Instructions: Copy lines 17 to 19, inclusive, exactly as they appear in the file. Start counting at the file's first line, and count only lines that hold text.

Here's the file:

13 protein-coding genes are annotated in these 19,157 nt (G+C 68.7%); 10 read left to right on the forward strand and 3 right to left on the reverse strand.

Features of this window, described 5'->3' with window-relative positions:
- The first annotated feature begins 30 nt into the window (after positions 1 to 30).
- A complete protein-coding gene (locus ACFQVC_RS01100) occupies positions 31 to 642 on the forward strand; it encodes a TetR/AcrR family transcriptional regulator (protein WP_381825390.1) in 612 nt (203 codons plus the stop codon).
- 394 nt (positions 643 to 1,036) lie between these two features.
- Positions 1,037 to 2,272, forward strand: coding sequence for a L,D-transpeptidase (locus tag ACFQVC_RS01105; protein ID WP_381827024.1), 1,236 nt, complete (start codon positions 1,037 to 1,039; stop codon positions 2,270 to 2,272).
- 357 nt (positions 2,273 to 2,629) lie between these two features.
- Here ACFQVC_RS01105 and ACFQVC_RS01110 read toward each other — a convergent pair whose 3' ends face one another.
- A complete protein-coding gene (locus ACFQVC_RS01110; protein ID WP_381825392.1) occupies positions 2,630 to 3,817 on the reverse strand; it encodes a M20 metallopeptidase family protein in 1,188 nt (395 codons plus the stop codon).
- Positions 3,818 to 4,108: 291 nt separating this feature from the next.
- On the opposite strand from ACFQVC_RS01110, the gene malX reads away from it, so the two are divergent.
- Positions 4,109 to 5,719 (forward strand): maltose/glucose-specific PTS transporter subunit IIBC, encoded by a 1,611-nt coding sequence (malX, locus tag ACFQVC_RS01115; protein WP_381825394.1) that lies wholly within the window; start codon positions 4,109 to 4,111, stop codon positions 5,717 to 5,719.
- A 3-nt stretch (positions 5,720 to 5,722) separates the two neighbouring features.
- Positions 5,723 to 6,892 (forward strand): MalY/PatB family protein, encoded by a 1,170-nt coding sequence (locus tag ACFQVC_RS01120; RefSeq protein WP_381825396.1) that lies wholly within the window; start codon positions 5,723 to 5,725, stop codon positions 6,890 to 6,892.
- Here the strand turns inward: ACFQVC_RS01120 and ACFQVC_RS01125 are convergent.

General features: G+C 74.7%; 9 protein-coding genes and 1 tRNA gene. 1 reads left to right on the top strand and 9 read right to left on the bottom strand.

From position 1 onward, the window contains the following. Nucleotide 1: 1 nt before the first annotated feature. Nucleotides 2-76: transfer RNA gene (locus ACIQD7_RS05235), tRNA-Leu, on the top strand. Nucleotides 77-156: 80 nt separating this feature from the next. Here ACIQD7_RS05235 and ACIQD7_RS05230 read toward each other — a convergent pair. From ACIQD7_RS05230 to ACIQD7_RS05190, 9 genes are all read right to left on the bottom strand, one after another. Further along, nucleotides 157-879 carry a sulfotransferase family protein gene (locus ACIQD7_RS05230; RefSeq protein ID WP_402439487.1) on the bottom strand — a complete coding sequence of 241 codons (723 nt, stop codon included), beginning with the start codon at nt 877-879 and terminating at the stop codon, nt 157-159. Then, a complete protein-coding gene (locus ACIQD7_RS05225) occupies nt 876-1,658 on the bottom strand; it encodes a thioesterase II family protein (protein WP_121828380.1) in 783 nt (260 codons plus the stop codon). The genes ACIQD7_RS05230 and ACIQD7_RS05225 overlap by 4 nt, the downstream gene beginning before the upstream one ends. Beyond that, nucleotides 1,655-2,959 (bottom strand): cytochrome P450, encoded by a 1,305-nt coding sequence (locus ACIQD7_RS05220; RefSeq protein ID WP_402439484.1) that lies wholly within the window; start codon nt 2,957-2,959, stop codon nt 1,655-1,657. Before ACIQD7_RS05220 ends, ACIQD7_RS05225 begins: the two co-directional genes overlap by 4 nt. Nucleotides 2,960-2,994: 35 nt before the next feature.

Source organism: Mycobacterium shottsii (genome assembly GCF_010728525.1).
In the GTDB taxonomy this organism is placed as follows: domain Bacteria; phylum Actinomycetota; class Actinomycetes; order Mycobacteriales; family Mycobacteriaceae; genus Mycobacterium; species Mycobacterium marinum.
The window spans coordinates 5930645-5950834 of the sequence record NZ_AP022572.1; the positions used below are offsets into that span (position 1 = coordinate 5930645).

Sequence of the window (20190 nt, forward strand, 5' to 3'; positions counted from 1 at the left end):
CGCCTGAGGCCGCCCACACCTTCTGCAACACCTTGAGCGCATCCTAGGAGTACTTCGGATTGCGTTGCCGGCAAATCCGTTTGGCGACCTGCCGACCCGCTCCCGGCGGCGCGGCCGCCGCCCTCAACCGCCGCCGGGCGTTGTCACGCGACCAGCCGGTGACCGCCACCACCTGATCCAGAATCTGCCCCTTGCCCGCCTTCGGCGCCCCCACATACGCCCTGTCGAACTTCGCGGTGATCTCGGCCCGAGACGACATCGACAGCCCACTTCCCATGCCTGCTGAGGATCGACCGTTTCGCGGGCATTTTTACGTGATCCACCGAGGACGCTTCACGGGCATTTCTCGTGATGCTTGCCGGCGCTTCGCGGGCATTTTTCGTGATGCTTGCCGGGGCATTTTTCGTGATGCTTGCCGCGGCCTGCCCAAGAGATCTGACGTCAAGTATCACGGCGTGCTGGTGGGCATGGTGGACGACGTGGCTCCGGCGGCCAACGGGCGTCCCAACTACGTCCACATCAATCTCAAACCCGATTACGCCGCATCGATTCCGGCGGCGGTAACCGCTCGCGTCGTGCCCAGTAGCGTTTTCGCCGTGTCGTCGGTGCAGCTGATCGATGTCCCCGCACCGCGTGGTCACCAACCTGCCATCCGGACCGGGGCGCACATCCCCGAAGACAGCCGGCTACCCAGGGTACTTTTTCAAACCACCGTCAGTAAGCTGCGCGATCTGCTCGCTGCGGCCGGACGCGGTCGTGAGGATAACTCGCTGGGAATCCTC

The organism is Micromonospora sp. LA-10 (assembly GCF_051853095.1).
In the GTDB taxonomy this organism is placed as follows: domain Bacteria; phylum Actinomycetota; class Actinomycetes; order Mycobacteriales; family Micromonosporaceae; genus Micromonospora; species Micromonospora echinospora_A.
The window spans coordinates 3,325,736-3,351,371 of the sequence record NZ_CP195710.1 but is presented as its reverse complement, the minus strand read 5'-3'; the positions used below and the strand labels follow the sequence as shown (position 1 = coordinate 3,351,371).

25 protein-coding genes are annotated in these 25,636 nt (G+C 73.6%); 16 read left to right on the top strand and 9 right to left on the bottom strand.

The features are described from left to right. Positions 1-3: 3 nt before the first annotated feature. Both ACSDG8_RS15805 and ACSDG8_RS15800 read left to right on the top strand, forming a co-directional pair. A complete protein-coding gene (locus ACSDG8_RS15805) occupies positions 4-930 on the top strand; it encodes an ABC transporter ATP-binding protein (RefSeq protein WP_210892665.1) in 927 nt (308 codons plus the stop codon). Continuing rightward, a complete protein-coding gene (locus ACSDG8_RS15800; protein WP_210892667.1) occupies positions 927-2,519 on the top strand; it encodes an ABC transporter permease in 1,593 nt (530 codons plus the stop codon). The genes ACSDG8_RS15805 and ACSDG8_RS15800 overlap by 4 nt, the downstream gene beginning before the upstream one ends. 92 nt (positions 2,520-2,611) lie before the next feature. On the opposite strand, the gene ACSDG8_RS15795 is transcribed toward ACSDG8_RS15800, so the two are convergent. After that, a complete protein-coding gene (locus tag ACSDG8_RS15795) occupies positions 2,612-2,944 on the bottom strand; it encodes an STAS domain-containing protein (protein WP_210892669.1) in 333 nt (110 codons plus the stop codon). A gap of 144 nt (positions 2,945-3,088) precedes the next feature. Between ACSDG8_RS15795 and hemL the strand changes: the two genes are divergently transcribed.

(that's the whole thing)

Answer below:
From position 1 onward, the window contains the following. Nucleotide 1: 1 nt before the first annotated feature. Nucleotides 2-76: transfer RNA gene (locus ACIQD7_RS05235), tRNA-Leu, on the top strand. Nucleotides 77-156: 80 nt separating this feature from the next. Here ACIQD7_RS05235 and ACIQD7_RS05230 read toward each other — a convergent pair. From ACIQD7_RS05230 to ACIQD7_RS05190, 9 genes are all read right to left on the bottom strand, one after another. Further along, nucleotides 157-879 carry a sulfotransferase family protein gene (locus ACIQD7_RS05230; RefSeq protein ID WP_402439487.1) on the bottom strand — a complete coding sequence of 241 codons (723 nt, stop codon included), beginning with the start codon at nt 877-879 and terminating at the stop codon, nt 157-159. Then, a complete protein-coding gene (locus ACIQD7_RS05225) occupies nt 876-1,658 on the bottom strand; it encodes a thioesterase II family protein (protein WP_121828380.1) in 783 nt (260 codons plus the stop codon). The genes ACIQD7_RS05230 and ACIQD7_RS05225 overlap by 4 nt, the downstream gene beginning before the upstream one ends. Beyond that, nucleotides 1,655-2,959 (bottom strand): cytochrome P450, encoded by a 1,305-nt coding sequence (locus ACIQD7_RS05220; RefSeq protein ID WP_402439484.1) that lies wholly within the window; start codon nt 2,957-2,959, stop codon nt 1,655-1,657. Before ACIQD7_RS05220 ends, ACIQD7_RS05225 begins: the two co-directional genes overlap by 4 nt. Nucleotides 2,960-2,994: 35 nt before the next feature.

Source organism: Mycobacterium shottsii (genome assembly GCF_010728525.1).
In the GTDB taxonomy this organism is placed as follows: domain Bacteria; phylum Actinomycetota; class Actinomycetes; order Mycobacteriales; family Mycobacteriaceae; genus Mycobacterium; species Mycobacterium marinum.